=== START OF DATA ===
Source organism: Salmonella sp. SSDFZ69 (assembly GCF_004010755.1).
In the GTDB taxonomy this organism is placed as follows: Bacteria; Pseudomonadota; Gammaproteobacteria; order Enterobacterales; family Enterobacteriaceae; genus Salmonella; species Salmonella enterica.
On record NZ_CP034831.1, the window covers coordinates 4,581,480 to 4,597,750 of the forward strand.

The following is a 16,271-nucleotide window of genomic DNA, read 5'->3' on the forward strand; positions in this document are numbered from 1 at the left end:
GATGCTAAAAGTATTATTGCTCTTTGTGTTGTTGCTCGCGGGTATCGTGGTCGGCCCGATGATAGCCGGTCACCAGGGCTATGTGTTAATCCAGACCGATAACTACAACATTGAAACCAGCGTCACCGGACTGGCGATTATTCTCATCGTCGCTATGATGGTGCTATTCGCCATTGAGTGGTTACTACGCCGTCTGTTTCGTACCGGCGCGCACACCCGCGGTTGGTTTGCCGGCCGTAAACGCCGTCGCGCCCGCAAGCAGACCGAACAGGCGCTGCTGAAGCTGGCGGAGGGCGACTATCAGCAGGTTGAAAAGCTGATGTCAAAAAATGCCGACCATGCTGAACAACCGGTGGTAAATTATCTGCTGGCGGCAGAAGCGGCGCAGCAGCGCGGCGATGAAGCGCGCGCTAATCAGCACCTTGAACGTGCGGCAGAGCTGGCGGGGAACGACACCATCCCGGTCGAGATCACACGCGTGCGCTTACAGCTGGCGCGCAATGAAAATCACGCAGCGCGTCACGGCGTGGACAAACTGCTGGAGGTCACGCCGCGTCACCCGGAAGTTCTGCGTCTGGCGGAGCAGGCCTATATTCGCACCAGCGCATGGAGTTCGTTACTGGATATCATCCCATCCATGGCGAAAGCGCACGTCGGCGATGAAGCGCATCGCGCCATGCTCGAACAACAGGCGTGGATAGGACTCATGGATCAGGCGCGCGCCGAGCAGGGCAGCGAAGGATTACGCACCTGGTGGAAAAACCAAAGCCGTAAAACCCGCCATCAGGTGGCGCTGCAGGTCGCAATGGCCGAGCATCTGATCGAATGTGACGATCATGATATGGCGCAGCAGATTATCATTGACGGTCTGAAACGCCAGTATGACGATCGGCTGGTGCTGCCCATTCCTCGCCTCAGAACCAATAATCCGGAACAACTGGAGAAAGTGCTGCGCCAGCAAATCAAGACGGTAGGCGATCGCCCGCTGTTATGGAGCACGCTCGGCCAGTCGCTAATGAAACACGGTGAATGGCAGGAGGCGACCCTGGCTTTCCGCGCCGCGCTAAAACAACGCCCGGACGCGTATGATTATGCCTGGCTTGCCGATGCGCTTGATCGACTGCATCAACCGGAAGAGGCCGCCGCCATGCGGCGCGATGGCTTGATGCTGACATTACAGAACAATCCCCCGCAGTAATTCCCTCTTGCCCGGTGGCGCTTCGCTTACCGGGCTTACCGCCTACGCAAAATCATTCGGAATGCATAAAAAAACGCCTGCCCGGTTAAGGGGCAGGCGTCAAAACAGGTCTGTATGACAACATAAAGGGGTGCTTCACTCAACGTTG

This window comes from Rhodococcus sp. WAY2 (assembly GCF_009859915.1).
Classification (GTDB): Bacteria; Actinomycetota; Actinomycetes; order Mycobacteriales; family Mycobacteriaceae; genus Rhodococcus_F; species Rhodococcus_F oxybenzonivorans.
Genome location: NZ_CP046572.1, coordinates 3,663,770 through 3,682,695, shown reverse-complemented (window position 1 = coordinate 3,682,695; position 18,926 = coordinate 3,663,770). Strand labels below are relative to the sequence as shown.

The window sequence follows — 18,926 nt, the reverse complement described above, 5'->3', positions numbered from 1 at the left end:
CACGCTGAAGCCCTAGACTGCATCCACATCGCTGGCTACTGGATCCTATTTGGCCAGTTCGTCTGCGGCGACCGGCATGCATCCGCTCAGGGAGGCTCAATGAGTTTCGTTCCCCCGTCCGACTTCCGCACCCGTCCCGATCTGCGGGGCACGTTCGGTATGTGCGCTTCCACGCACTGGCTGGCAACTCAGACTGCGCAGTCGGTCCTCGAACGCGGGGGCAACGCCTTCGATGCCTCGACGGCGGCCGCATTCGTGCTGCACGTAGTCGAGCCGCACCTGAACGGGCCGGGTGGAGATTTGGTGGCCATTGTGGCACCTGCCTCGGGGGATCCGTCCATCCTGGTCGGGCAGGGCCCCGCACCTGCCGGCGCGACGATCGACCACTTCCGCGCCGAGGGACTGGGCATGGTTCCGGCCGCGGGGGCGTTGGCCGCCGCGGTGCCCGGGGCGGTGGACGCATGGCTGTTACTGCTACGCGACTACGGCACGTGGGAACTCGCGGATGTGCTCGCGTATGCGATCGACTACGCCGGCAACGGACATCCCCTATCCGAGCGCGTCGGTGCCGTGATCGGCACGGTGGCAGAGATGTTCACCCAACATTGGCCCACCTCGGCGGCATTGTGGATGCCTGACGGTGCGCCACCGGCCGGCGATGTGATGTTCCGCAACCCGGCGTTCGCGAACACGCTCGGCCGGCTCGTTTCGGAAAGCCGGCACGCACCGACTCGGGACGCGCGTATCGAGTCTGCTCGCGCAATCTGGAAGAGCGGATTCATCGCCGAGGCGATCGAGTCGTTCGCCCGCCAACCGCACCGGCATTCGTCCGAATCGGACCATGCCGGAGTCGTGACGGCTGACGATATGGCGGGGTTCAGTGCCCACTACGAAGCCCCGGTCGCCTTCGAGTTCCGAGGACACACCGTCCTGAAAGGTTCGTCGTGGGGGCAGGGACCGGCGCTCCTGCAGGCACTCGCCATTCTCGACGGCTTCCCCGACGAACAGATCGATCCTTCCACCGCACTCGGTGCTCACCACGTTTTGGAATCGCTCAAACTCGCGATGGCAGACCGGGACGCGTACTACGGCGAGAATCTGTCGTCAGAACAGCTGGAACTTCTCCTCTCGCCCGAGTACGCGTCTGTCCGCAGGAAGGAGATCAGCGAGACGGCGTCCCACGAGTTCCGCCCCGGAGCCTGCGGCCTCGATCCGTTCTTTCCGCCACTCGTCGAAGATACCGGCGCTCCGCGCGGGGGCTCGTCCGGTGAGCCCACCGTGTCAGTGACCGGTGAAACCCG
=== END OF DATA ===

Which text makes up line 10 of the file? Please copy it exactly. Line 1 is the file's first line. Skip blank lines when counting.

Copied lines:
CACGCTGAAGCCCTAGACTGCATCCACATCGCTGGCTACTGGATCCTATTTGGCCAGTTCGTCTGCGGCGACCGGCATGCATCCGCTCAGGGAGGCTCAATGAGTTTCGTTCCCCCGTCCGACTTCCGCACCCGTCCCGATCTGCGGGGCACGTTCGGTATGTGCGCTTCCACGCACTGGCTGGCAACTCAGACTGCGCAGTCGGTCCTCGAACGCGGGGGCAACGCCTTCGATGCCTCGACGGCGGCCGCATTCGTGCTGCACGTAGTCGAGCCGCACCTGAACGGGCCGGGTGGAGATTTGGTGGCCATTGTGGCACCTGCCTCGGGGGATCCGTCCATCCTGGTCGGGCAGGGCCCCGCACCTGCCGGCGCGACGATCGACCACTTCCGCGCCGAGGGACTGGGCATGGTTCCGGCCGCGGGGGCGTTGGCCGCCGCGGTGCCCGGGGCGGTGGACGCATGGCTGTTACTGCTACGCGACTACGGCACGTGGGAACTCGCGGATGTGCTCGCGTATGCGATCGACTACGCCGGCAACGGACATCCCCTATCCGAGCGCGTCGGTGCCGTGATCGGCACGGTGGCAGAGATGTTCACCCAACATTGGCCCACCTCGGCGGCATTGTGGATGCCTGACGGTGCGCCACCGGCCGGCGATGTGATGTTCCGCAACCCGGCGTTCGCGAACACGCTCGGCCGGCTCGTTTCGGAAAGCCGGCACGCACCGACTCGGGACGCGCGTATCGAGTCTGCTCGCGCAATCTGGAAGAGCGGATTCATCGCCGAGGCGATCGAGTCGTTCGCCCGCCAACCGCACCGGCATTCGTCCGAATCGGACCATGCCGGAGTCGTGACGGCTGACGATATGGCGGGGTTCAGTGCCCACTACGAAGCCCCGGTCGCCTTCGAGTTCCGAGGACACACCGTCCTGAAAGGTTCGTCGTGGGGGCAGGGACCGGCGCTCCTGCAGGCACTCGCCATTCTCGACGGCTTCCCCGACGAACAGATCGATCCTTCCACCGCACTCGGTGCTCACCACGTTTTGGAATCGCTCAAACTCGCGATGGCAGACCGGGACGCGTACTACGGCGAGAATCTGTCGTCAGAACAGCTGGAACTTCTCCTCTCGCCCGAGTACGCGTCTGTCCGCAGGAAGGAGATCAGCGAGACGGCGTCCCACGAGTTCCGCCCCGGAGCCTGCGGCCTCGATCCGTTCTTTCCGCCACTCGTCGAAGATACCGGCGCTCCGCGCGGGGGCTCGTCCGGTGAGCCCACCGTGTCAGTGACCGGTGAAACCCG